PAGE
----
Yosemite National Park is home to awe-inspiring vistas, massive granite icons and breath-taking waterfalls. It is also home to some outstanding camping opportunities. The Park is located in the Sierra Nevada Mountains of California and is within easy reach of both Los Angeles and San Fransisco.
Note: This post may contain affiliate links. Please read our disclosure policy for more information.
We visited the Yosemite National Park at the end of May 2017 and stayed in the Housekeeping Camp for one night. Housekeeping Camp is perfect for those who love camping but don’t want the hassle of putting up a tent. That sounds like us!
When to Go to Yosemite National Park
Late spring is the best time to Yosemite National Park. The temperature is fairly comfortable, roads should be open after the snow melt. And best of all, the waterfalls should be thundering after the snow melt.
We arrived right at the end of May and discovered that the nights were rather chilly at about 40 degrees fahrenheit. No problem, $15 sleeping bags from Wal-Mart was all we needed to combat the chilly nights. Daytime temps were high 60’s and sunny, perfect for hiking the many trails in the park.
During our spring visit we were fortunate to see the Waterfalls in all their glory. Although there are many attractions in the park, it is the waterfalls which make it truly spectacular. The best thing is there are loads of waterfalls all the way along the valley. Not just regular waterfalls, but towering, thunderous waterfalls which are stunning to see.
Our 9-year-old son absolutely loves camping, so a camping adventure was at the top of the list for my family. Initially I wanted to have a 3 night camping adventure at Housekeeping Camp. I went onto the Yosemite Lodging website about 3 months prior to our trip. Sadly, for our 17 day road trip there were only single nights available, meaning it was not possible to stay more than one night inside Yosemite National Park. Lesson learned: book many months ahead if travelling to Yosemite.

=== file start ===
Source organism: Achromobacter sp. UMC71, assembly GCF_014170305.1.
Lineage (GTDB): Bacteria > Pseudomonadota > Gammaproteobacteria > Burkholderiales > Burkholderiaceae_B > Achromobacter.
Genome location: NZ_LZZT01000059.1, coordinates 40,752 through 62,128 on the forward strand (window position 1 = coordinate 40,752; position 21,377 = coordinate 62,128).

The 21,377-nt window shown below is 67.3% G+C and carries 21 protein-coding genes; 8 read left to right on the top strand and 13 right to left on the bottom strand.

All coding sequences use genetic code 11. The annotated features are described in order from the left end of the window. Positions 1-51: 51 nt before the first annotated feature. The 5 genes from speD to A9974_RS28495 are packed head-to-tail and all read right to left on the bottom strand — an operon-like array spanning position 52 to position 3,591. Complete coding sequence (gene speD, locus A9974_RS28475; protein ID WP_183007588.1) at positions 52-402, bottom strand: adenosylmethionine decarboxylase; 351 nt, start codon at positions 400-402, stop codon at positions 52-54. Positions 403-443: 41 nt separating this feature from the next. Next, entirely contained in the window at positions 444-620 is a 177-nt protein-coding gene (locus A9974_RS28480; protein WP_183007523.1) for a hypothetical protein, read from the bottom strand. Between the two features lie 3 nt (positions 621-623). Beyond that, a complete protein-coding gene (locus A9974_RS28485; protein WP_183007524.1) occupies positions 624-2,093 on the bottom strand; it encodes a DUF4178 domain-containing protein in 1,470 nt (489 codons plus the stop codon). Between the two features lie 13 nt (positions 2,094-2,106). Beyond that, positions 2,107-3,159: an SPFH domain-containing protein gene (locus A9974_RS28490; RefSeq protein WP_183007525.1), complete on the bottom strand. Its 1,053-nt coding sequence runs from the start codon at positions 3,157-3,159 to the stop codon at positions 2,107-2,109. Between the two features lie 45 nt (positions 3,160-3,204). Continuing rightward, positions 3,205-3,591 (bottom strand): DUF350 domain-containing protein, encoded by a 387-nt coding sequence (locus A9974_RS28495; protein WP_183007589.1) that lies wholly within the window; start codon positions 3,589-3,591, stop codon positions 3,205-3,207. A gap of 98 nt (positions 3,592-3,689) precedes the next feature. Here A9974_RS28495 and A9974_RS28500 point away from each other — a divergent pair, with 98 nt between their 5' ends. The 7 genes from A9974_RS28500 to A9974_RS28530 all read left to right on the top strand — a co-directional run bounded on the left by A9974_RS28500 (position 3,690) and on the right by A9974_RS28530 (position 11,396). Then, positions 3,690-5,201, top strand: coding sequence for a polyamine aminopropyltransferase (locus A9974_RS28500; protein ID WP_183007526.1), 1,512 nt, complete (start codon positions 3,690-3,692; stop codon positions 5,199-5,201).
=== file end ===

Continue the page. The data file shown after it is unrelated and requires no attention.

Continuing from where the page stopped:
On a positive note, the nightly rates were very affordable at Housekeeping Camp. They were only slightly higher than our cheapest Airbnb our 17 day California Road Trip.
Since we were visiting from overseas, our camping equipment was virtually non-existent. I called the Yosemite Lodging hotline and they informed me that they have bedding packs available for rent (pillow, blanket, sheet) for a very low-cost, around a couple of dollars each. The catch is they have only a certain amount, and it’s rented out on a first in-first served basis. They advised me that they cannot guarantee bedding availability for late arrivals.
So our Yosemite shopping list at Wal-Mart ended up something like this:
- 3 Sleeping bags ($15)
- 3 Pillows ($9)
- 1 Large bear box – mandatory if you have any trace of food or water ($20)
- Assorted sealable food containers ($20)
- Padlock ($7)
- 1 Marshmallow pole & marshmallows ($9)
- 2 Head lamps ($20)
- Disposable picnic plates and utensils ($10)
- Water ($8)
- Assorted snacks
Total cost was around US$120. Considering that none of this is required if you stay in a normal lodging, you really should factor this in when budgeting for accommodation.